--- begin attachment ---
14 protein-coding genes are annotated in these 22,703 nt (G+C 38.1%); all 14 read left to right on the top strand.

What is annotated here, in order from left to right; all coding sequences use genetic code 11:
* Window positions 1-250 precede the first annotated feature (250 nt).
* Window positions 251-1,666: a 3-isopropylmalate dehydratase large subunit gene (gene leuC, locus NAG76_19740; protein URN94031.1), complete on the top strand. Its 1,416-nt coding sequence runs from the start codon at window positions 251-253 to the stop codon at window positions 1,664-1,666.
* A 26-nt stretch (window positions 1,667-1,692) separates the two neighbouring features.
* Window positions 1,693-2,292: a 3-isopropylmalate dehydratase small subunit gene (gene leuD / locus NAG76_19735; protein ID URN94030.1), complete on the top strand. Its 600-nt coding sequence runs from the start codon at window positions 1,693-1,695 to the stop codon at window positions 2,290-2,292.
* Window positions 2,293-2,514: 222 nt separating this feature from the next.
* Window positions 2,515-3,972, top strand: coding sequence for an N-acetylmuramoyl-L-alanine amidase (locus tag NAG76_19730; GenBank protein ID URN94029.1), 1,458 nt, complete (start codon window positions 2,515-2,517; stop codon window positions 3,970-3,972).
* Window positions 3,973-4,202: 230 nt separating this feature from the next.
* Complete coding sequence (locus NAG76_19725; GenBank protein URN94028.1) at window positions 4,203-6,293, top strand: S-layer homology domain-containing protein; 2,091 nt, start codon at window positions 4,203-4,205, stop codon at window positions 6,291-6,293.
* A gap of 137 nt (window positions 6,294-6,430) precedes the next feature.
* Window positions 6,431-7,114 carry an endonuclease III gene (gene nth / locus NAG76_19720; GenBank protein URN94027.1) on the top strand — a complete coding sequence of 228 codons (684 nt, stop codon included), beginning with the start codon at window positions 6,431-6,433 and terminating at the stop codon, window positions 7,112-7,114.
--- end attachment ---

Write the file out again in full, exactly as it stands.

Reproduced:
14 protein-coding genes are annotated in these 22,703 nt (G+C 38.1%); all 14 read left to right on the top strand.

What is annotated here, in order from left to right; all coding sequences use genetic code 11:
* Window positions 1-250 precede the first annotated feature (250 nt).
* Window positions 251-1,666: a 3-isopropylmalate dehydratase large subunit gene (gene leuC, locus NAG76_19740; protein URN94031.1), complete on the top strand. Its 1,416-nt coding sequence runs from the start codon at window positions 251-253 to the stop codon at window positions 1,664-1,666.
* A 26-nt stretch (window positions 1,667-1,692) separates the two neighbouring features.
* Window positions 1,693-2,292: a 3-isopropylmalate dehydratase small subunit gene (gene leuD / locus NAG76_19735; protein ID URN94030.1), complete on the top strand. Its 600-nt coding sequence runs from the start codon at window positions 1,693-1,695 to the stop codon at window positions 2,290-2,292.
* Window positions 2,293-2,514: 222 nt separating this feature from the next.
* Window positions 2,515-3,972, top strand: coding sequence for an N-acetylmuramoyl-L-alanine amidase (locus tag NAG76_19730; GenBank protein ID URN94029.1), 1,458 nt, complete (start codon window positions 2,515-2,517; stop codon window positions 3,970-3,972).
* Window positions 3,973-4,202: 230 nt separating this feature from the next.
* Complete coding sequence (locus NAG76_19725; GenBank protein URN94028.1) at window positions 4,203-6,293, top strand: S-layer homology domain-containing protein; 2,091 nt, start codon at window positions 4,203-4,205, stop codon at window positions 6,291-6,293.
* A gap of 137 nt (window positions 6,294-6,430) precedes the next feature.
* Window positions 6,431-7,114 carry an endonuclease III gene (gene nth / locus NAG76_19720; GenBank protein URN94027.1) on the top strand — a complete coding sequence of 228 codons (684 nt, stop codon included), beginning with the start codon at window positions 6,431-6,433 and terminating at the stop codon, window positions 7,112-7,114.